5/25/2007

How Many Sets and Repetitions Should I Be Doing?

An exclusive to Your Fitness Newsletter by Cary Raffle.
Gym Science - Ask the guys in the gym how many sets and reps to do and you'll get almost any answer. You'll hear about people who "got big" doing this and didn't get big doing that, or their own personal experience. Or that "it doesn't really matter because everyone is different," and you need to do "change it up" periodically. They may have stories of a body builder they know, but most of us aren't body builders and don't spend the time, follow the diet or take the supplements and risks that a body builder might to achieve results.
Exercise Science - As an alternative, you could turn to a large body of scholarly research on exercise programs published in peer reviewed journals in which all kinds of people - from young athletes to normal healthy adults to the elderly - were tested and results were compared. The studies considered the different goals, summarized to the right, and are fairly consistent in their findings and lead to the following recommendations. The following recommendations for sets and repetitions are from the National Academy of Sports Medicine:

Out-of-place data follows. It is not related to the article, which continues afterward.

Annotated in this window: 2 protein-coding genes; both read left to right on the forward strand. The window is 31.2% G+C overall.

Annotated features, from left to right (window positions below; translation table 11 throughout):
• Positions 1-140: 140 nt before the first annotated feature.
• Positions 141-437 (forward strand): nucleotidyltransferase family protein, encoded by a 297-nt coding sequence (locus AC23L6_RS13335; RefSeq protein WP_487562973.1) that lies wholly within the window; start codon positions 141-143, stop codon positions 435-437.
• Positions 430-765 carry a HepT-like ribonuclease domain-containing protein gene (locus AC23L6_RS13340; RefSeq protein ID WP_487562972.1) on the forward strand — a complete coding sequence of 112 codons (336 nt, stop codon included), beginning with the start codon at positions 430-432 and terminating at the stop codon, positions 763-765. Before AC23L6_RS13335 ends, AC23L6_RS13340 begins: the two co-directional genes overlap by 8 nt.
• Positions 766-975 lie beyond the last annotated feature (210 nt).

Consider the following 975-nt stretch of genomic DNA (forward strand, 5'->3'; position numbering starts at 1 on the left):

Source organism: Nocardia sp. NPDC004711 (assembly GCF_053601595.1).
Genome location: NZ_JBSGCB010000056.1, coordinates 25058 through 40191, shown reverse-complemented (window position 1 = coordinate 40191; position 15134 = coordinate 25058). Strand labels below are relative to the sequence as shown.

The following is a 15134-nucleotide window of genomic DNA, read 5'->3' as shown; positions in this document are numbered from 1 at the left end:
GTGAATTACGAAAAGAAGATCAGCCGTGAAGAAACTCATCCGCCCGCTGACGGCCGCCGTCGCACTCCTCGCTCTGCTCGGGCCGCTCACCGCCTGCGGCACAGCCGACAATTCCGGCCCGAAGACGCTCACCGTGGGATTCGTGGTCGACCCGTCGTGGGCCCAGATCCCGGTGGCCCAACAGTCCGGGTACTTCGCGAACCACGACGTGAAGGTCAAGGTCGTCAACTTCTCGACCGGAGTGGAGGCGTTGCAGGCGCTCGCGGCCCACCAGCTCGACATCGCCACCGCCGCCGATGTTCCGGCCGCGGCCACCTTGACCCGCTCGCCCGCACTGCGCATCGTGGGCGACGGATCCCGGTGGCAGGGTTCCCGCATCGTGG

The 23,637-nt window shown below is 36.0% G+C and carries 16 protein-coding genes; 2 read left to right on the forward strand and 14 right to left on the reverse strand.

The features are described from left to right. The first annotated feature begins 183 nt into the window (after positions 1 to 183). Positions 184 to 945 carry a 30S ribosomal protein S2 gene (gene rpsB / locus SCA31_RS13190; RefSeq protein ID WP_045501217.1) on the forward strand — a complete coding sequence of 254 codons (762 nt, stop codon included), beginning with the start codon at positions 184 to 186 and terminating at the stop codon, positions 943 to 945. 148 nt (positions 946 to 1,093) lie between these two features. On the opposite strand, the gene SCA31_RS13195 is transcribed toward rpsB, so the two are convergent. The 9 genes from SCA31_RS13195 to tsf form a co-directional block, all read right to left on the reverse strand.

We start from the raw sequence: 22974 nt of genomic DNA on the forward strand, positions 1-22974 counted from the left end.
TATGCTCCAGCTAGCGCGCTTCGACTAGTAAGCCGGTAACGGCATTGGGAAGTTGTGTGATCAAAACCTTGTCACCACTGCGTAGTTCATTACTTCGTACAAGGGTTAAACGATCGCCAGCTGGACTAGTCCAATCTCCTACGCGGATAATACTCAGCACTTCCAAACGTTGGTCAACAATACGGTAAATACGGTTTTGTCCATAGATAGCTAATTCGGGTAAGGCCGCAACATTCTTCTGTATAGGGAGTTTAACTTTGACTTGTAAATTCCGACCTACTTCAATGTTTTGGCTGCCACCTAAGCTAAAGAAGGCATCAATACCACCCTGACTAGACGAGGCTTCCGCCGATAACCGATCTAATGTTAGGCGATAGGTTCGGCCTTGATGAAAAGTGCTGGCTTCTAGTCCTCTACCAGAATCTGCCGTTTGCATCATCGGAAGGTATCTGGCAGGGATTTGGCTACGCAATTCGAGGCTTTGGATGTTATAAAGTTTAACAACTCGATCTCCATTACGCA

Endurance Strength1-3 sets of 12-20 repetitions @ 60-70% of 1RM* w/0-:90 rest
Maximal Strength3-6 sets of 1-12 repetitions @70-100% of 1RM w/:45-5:00 rest
Hypertrophy (size)3-5 sets of 8-12 repetitions @70-85% of 1RM w/0-:60 rest
Power3-6 sets of 1-10 repetitions @30-45% of 1RM &/or up to 10% of body weight w/3:00-5:00 rest

*1RM=1 Repetition Maximum

We all have a different mix of the 3 muscle fiber types, different diets, and our bodies respond differently to training, however, these have been proven to produce the desired results among thousands of people studied in research. Within 4-6 weeks, your neuromuscular system adapts to a particular workout or training regimen, and you experience a diminishing return on your efforts.

For best results, most people should Periodize their training and cycle between 2-3 different phases of training - or different progressions of weights/sets/repetitions within the same phase - on a 4-6 week basis. An added benefit to Periodization is reduced risk of injury; doing the same workout on a long-term basis is similar to working on an assembly line and increases the risk of repetitive motion injuries. For an article about periodization, scroll down through my weblog.

For those of you who would like to read a very detailed and scientific review of this subject, click here to download a copy of the American College of Sports Medicine's Position Stand: Progression Models in Resistance Training for Healthy Adults.